In the lead-up to your hospital treatment you may feel apprehensive. Even if you’re a health professional, your emotions could range from “quietly confident” to “terrified” or somewhere in between. All of which are perfectly understandable.
Being clear about your preparation, treatment and recovery can help you physically and mentally prepare. It’s also a good idea to keep family and friends in the loop so they can offer moral, and practical, support.
What to take
Be sure to take your:
- Nurses & Midwives Health membership card
- Medicare card
- medication list (detailing any prescription, over-the-counter, supplements or complementary medicines you’re taking – including dosage). You could ask your GP or pharmacist to give you a list
- letters from your GP, specialists or any other health professionals
- x-rays, other imaging or test results (if relevant)
- hospital pre-admission pack (if available).
If you’re in overnight, or longer, also think about:
- clothes (day and night)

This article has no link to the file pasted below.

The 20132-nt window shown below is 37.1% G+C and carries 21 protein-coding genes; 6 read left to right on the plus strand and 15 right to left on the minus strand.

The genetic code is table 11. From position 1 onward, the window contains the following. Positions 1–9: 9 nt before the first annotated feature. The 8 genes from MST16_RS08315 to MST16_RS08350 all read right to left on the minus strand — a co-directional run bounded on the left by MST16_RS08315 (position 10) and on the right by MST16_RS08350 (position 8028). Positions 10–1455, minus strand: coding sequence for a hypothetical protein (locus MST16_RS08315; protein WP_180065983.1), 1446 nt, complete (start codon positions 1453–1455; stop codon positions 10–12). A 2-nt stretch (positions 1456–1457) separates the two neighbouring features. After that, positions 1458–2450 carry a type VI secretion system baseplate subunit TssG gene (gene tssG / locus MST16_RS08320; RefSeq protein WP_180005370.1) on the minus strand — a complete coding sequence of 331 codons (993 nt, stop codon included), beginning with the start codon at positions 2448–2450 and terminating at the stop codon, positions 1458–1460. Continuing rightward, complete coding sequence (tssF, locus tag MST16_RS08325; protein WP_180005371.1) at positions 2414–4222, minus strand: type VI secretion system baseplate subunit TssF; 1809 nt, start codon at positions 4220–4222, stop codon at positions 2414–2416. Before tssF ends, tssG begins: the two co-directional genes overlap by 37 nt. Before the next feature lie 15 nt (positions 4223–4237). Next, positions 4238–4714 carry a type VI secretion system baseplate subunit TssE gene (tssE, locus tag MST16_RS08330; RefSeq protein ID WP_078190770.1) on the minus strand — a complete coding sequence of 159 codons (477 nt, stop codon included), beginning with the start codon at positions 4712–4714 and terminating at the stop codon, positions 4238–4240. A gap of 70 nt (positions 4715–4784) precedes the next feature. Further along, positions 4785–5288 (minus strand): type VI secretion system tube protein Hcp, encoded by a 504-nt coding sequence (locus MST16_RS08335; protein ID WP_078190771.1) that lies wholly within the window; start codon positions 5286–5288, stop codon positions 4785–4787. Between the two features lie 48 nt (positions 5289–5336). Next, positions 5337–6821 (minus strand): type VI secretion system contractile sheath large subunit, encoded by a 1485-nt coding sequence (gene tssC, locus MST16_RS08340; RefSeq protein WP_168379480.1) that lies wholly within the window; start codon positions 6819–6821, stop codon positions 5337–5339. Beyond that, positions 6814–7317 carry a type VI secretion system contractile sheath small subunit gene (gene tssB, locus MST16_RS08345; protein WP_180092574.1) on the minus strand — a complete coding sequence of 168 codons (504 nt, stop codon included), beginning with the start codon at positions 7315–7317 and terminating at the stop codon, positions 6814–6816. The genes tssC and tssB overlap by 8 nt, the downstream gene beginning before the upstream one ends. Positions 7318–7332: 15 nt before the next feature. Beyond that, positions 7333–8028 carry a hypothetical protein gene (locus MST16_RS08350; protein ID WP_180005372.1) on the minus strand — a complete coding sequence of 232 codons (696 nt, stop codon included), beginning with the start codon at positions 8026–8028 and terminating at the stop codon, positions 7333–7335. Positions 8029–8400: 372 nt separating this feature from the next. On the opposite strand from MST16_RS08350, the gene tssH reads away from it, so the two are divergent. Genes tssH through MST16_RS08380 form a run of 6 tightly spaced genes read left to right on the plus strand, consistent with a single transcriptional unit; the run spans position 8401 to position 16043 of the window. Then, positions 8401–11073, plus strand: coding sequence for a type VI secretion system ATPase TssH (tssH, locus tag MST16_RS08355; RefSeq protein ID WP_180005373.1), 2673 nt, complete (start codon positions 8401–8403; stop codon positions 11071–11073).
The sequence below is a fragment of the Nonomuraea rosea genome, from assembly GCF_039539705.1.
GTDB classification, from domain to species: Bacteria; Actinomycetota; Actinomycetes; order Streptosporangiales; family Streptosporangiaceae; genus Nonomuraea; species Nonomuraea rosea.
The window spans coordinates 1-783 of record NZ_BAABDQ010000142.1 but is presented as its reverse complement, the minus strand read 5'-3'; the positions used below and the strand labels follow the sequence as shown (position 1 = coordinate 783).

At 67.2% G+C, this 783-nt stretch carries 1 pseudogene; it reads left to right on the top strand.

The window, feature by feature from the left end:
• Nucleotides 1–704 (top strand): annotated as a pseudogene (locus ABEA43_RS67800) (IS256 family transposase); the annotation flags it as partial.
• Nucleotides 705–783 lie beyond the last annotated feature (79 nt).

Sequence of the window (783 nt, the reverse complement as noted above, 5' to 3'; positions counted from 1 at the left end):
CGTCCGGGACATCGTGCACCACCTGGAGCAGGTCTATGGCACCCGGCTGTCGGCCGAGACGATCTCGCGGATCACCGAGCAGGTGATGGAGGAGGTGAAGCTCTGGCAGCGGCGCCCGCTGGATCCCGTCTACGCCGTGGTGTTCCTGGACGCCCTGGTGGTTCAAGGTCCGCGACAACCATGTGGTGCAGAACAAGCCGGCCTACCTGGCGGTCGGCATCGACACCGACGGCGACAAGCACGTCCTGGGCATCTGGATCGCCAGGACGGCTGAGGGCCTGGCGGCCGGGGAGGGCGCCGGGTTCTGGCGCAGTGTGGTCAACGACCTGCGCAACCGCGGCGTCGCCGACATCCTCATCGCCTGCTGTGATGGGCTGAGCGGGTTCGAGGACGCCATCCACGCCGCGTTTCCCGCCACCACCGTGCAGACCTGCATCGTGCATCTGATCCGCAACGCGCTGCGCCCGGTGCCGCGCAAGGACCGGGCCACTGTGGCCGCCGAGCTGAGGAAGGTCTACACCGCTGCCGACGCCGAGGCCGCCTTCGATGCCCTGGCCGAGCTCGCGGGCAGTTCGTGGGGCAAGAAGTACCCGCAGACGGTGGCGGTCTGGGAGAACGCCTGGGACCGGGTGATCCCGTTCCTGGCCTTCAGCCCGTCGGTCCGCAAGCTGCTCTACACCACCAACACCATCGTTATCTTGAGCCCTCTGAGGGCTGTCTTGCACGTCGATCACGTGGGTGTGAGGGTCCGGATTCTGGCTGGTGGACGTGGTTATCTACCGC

- non-slip slippers
- any regular medication you should keep taking
- entertainment (books, music, iPad, etc.)
- phone (don’t forget chargers for any devices)
- headphones (in case you’re in a shared room)
- ear plugs or eye mask (if they’ll help you sleep).
What to ask your specialist
- Do you need any tests before hospital (like blood tests or scans)?
- Will you need tests in hospital? If so, what, and why?
Food and drink
You may need to fast (stop eating or drinking) for a period of time before you go to hospital. It’s important to follow your doctor’s instructions. Be sure to ask:
- When do you need to stop eating and drinking?
- Should you stop taking any medicines?
- Are there any medicines you should keep taking?
There may be some restrictions to your usual activities when you get home. Things you need to consider, and prepare for, before you go to hospital could include:
- meals / diet
- personal hygiene
- travelling to medical appointments
- taking care of kids or pets
- any modifications to your home (like hand rails or ramps).
Ask your specialist how long any restrictions will last so you know what to expect and how much help you may need.